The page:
St. Paddy’s Day Celebration Essentials

From the corned beef and cabbage dinner to a festive cocktail, we make sure you have all the recipes you need for St. Patrick’s Day
Corned Beef and Cabbage with Carrots and Potatoes is the classic St. Paddy’s Day meal

Adobe/Brent Hofacker

While March 17 might not be a national holiday, everyone is a wee bit Irish on St. Patrick’s Day. Since that lands on a Tuesday this year, get the party started this weekend—and celebrate later, too. As with any party, food is central to the celebration, and you can host a St. Patrick’s Day dinner party with just a couple classic dishes.

Nibble

Get the party started with an appetizer of Irish cheese accompanied by nice crusty bread. Dubliner cheese is a good option. A sweet, mature cheese, it has a distinctive tang that combines the sharpness of mature cheddar, nuttiness of Swiss cheese, and a bite of Parmesan. There are also aged Irish cheddars that would be a delicious choice.

Irish Soda Bread with Dried Cherries and Golden Raisins

Photography Terry Brennan, Food Styling Lara Miklasevics

Irish Soda Bread

Irish soda bread is a traditional staple and is easy to make. More than a century and a half ago, out of necessity, it was common to make bread using baking soda rather than yeast in areas of rural Ireland. This means it can be made rather quickly, to be served warm either before or with the meal. You can also add raisins or nuts to make it more of a dessert bread or start the day with some for breakfast. There are many versions: Some are sweetened with sugar, and some cooks may add caraway seeds or cardamom. But one ingredient all recipe versions have in common is buttermilk. The baking soda has to be combined with something acidic in order to do its work, and buttermilk does the trick.

After making many recipes over the years, baker and cookbook author Beth Hensperger was thrilled to find this recipe for Irish Soda Bread with Dried Cherries and Golden Raisins from her great-aunt Anna, which she contributed to Real Food. According to Hensperger, the addition of dried cherries makes it especially great toast that is delightfully crunchy and tastes remarkably like an English muffin.

You can also try this version of Oatmeal Irish Soda Bread by cookbook author and baking expert Elinor Klivans. It’s great on its own or as part of a delicious sandwich.

Corned Beef and Cabbage

The classic St. Paddy’s meal has got to be corned beef and cabbage. Just keep in mind that for tender, flavorful corned beef, you will need many hours for it to cook. Corned beef is beef brisket that is cured in a salt brine. (The meat stays pinkish red even after cooking due to this curing process.) It’s often boiled with seasonings such as peppercorns and bay leaves and many corned beef briskets come with a seasoning packet. Carrots and potatoes often accompany this meal, and a mustard sauce is a traditional condiment for the corned beef.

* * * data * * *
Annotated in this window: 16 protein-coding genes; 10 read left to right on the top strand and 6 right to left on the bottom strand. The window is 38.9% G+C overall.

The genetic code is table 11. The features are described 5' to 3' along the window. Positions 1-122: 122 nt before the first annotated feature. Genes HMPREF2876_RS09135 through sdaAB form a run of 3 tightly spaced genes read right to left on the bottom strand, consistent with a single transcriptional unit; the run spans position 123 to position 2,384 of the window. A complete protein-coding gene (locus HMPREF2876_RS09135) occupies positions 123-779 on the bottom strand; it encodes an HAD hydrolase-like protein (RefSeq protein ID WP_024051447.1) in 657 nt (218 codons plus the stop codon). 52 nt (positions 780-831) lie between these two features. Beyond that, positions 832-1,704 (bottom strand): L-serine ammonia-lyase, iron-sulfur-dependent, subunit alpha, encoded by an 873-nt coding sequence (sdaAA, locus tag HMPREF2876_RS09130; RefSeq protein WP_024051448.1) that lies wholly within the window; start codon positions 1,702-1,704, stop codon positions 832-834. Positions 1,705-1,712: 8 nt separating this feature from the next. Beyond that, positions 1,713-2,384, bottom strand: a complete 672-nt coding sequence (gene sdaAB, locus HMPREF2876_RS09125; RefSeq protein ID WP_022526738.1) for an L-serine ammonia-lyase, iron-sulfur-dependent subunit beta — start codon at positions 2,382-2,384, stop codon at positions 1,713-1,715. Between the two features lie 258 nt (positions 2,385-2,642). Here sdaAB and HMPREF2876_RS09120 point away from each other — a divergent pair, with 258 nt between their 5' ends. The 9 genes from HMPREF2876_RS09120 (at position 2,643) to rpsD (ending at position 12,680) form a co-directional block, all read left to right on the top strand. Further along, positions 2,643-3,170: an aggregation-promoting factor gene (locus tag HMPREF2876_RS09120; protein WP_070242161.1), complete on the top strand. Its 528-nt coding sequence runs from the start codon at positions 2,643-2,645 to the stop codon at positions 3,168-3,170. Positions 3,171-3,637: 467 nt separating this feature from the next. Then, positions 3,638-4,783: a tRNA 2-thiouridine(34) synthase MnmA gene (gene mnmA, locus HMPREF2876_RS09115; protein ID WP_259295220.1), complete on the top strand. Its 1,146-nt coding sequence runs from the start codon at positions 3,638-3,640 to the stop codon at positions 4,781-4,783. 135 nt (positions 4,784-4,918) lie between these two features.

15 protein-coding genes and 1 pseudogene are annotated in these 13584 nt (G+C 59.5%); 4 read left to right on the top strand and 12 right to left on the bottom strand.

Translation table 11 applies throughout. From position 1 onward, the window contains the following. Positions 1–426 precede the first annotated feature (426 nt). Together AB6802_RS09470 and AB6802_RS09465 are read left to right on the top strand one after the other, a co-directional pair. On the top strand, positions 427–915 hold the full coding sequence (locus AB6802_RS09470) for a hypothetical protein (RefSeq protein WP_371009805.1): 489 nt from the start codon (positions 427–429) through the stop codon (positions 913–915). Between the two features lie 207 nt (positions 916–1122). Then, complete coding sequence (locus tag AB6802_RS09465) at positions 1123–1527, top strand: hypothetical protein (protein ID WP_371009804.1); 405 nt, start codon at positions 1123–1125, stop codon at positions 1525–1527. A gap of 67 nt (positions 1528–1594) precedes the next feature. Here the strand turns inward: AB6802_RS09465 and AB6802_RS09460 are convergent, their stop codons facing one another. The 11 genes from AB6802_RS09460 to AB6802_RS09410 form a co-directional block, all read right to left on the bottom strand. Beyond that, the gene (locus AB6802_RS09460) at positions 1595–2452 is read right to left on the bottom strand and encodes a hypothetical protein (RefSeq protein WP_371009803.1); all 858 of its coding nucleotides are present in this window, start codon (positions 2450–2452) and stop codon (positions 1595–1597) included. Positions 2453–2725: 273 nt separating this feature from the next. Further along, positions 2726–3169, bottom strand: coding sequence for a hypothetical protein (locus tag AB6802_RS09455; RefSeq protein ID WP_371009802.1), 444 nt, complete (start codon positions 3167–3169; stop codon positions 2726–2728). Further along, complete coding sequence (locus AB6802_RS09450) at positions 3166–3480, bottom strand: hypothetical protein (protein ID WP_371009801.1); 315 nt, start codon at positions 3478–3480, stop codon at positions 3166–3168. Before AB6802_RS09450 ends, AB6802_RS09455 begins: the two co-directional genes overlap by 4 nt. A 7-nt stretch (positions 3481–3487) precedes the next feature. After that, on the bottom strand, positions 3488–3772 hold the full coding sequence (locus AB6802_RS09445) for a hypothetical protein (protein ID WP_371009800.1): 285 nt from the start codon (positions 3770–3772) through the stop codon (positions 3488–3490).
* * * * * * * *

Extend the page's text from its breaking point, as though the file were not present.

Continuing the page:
Makes 4 to 6 servings

3 pounds corned beef brisket with spice packet
10 small red potatoes
5 carrots, peeled and julienned
1 large head cabbage, cut into small wedges
Prepared mustard or horseradish, for serving (optional)

  1. Place corned beef in large pot and cover with water. Add spice packet. Cover pot and bring to a boil, then reduce to a simmer. Simmer approximately 50 minutes per pound or until tender.
  2. Add whole potatoes and julienned carrots and cook until vegetables are almost tender. Add cabbage and cook 15 minutes more.
  3. Remove meat and let rest 15 minutes.
  4. Transfer vegetables to a bowl and cover to keep warm. Slice meat across the grain and place on platter with the vegetables. Serve with mustard or horseradish if desired.

The Drinks

Prairie Organic St. Patrick’s Day Cocktail

Prairie Organic Spirits

St. Patrick’s Day Cocktail

Of course, adult beverages are in order. There is the ever-popular Guinness beer, or you could whip up a green cocktail that is not only green in color but green in cause. Minnesota’s own Prairie Organic Spirits donates 1% of all sales to the Rodale Institute to foster more organic farming in the United States. You can raise a glass to that, too!

Makes 1

1 ounce Prairie Organic Vodka
½ tablespoon matcha powder or 2 ounces store-bought matcha tea
½ tablespoon simple syrup
½ tablespoon lemon juice
4 or 5 mint leaves
seltzer, to top

In a shaker, muddle mint leaves. Add vodka, matcha, lemon juice, and simple syrup. Shake until thoroughly mixed. Add ice and shake again until cold. Pour into a lowball glass, top with seltzer and garnish with remaining mint and lemon or a curl of cucumber.

Irish Coffee

Irish Coffee

From shamrock cookies and cupcakes topped with green frosting to whole cakes sporting the emerald color, there is no shortage of sweet treats to choose from. Pair those sweets with a true Irish Coffee—brewed coffee with a shot of whiskey, not all those sweet, frothy numbers you might see on menus (though those are tasty, too).

Makes 1

1 shot Irish whiskey
Top with hot brewed coffee
Lightly whipped cream or heavy cream

Place bar spoon in a glass mug. Pour whiskey into the glass, top with hot brewed coffee and stir. Float cream on top.

Tip: For a good float, lightly whip or just shake the cream before pouring it over the bowl of a spoon.
Variation: You can sweeten with a little simple syrup or add liqueur, such as Baileys Irish Cream or Kahlúa to taste, before floating the cream.

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Mary Subialka
Mary Subialka is the editor of Real Food and Drinks magazines, covering the flavorful world of food, wine and spirits. She rarely meets a chicken she doesn’t like, and hopes that her school-age son, who used to eat beets and Indian food, will one day again think of real food as more than a means to a treat—and later share this with his younger brother.